Press release

28 Jul 2023 London, GB

The case for another rate rise is getting weaker, but the Bank of England may still raise rates again – EY ITEM Club comments

With better recent news on inflation, leading indicators of price pressures falling significantly, and the Bank of England’s new forecast likely to show inflation heading towards zero over the next few years, the EY ITEM Club thinks the case for another rate rise in August is weak.

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  • With better recent news on inflation, leading indicators of price pressures falling significantly, and the Bank of England’s new forecast likely to show inflation heading towards zero over the next few years, the EY ITEM Club thinks the case for another rate rise in August is weak. But the Monetary Policy Committee (MPC) could still be influenced by past developments, and may feel pressure to be seen to be doing something about still-high inflation. As such, it appears likely that the MPC will increase rates next week.
  • Still-significant momentum in pay growth over the late spring coupled with the fact that inflation remained high in the latest data will probably provide sufficient evidence to the MPC of persistence in price pressures.  
  • But the EY ITEM Club thinks the MPC will revert to a more ‘standard’ 25bps increase in rates next week, rather than repeating June’s 50bps rise. Headline inflation in June broke what had been a long run of upside surprises, while services inflation came in below the MPC’s expectation. Pipeline price pressures are now falling. And higher market rate expectations, the stronger pound and lower gas prices mean the Bank of England is likely to forecast an even bigger medium-term undershoot of the 2% target than three months ago.

Martin Beck, Chief Economic Advisor to the EY ITEM Club, says: “On balance, the EY ITEM Club thinks the MPC will announce another rise in Bank Rate on 3 August. But a less significant inflation backdrop than of late means it’s now more questionable whether further monetary tightening is needed at all. At the very least, recent developments should give the MPC leeway to limit the next rise to 25bps, rather than repeating June's 50bps increase – something which the markets had, until recently, anticipated.

“Given the lag of 18 months to two years between changes in interest rates and their full effect on the economy, the MPC should, in theory, be focused on outlook for inflation, not its past performance, in setting monetary policy. On that front, developments have generally been promising since the MPC met last in June. The price paid by manufacturers for raw materials and other inputs fell outright in June for the first time since late 2020, down from a peak rise of almost 25% last summer. Growth in prices charged by manufacturers was also at a two-and-a-half year low. Both developments point to a rapid fall in inflation ahead.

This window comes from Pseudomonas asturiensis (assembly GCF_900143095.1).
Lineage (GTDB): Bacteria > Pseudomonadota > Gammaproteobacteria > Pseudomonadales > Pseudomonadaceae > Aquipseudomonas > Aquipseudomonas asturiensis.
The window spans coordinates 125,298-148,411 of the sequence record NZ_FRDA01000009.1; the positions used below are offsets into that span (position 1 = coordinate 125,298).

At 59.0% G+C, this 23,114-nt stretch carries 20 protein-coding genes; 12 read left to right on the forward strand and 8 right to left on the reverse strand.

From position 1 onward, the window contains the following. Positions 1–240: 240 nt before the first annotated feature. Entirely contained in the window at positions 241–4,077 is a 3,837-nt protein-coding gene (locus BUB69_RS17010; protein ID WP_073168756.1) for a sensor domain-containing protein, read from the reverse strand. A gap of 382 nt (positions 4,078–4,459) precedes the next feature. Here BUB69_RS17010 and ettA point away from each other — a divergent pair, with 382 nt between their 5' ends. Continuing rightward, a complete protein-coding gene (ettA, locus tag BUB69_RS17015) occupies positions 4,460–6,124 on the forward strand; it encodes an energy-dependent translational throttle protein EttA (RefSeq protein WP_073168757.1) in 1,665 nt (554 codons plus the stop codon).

“Meanwhile, movements in the last three months in some of the assumptions which underpin the Bank of England’s inflation forecast point to a significant cut in that forecast in their updated projections (also released on 3 August). One is a significantly higher market path for interest rates. For example, Bank Rate is now expected to average 5.8% in Q1 2024, versus 4.6% at the time of the Bank of England's last forecast in May. The Bank of England's own research suggests that this could ultimately knock over 1ppts off inflation. A second is the stronger pound – sterling's trade-weighted value is currently around 3.5% higher than the 2023 average level assumed by the Bank of England in May. Third is a further fall in wholesale gas futures prices, with latest prices for delivery next year down almost 10% on three months ago. In May, the Bank of England forecast that Consumer Price Index (CPI) inflation would fall to only 0.7% in mid-2025, assuming Bank Rate was held at 4.5%. Developments in the last three months mean the new forecast could show inflation falling close to zero by the same date. 

“Of course, the Bank of England's inflation forecast for May didn't stop the MPC raising rates that month, nor in June. And the committee's concerns about upside risks to inflation mean the EY ITEM Club doesn’t think the new forecast will deter another rate rise this month. The MPC will likely be concerned about the latest wage numbers coming in stronger than expected. Year-on-year growth in average total pay, regular pay and private sector regular pay (the latter the Bank of England's go-to indicator of price pressure coming from the labour market) in the three months to May all reached record or joint-record highs (excluding the distortion-affected pandemic period for the total and private sector measures).  

“What’s more, inflation remained high in absolute terms in the latest data. That said, the headline CPI measure moved to 7.9% year-on-year in June, almost a full percentage point down on May's reading. This was below consensus and in line with the Bank of England's May forecast, following two consecutive monthly overshoots. Core inflation eased to 6.9% from 7.1%, with the month-on-month increase just 0.2%. And services inflation also fell, contrary to the Bank of England's expectations.

“So even a backwards-looking approach to setting interest rates doesn’t appear to provide a conclusive case for tighter policy, particularly given the scale of rate rises already working their way through the system. Nonetheless, the EY ITEM Club thinks the pay numbers, along with a possible desire to be seen doing something to bring inflation down, will be enough to sway the MPC into increasing rates again. But an August rise should mark the summit, or near-summit, of the current rate rise cycle.”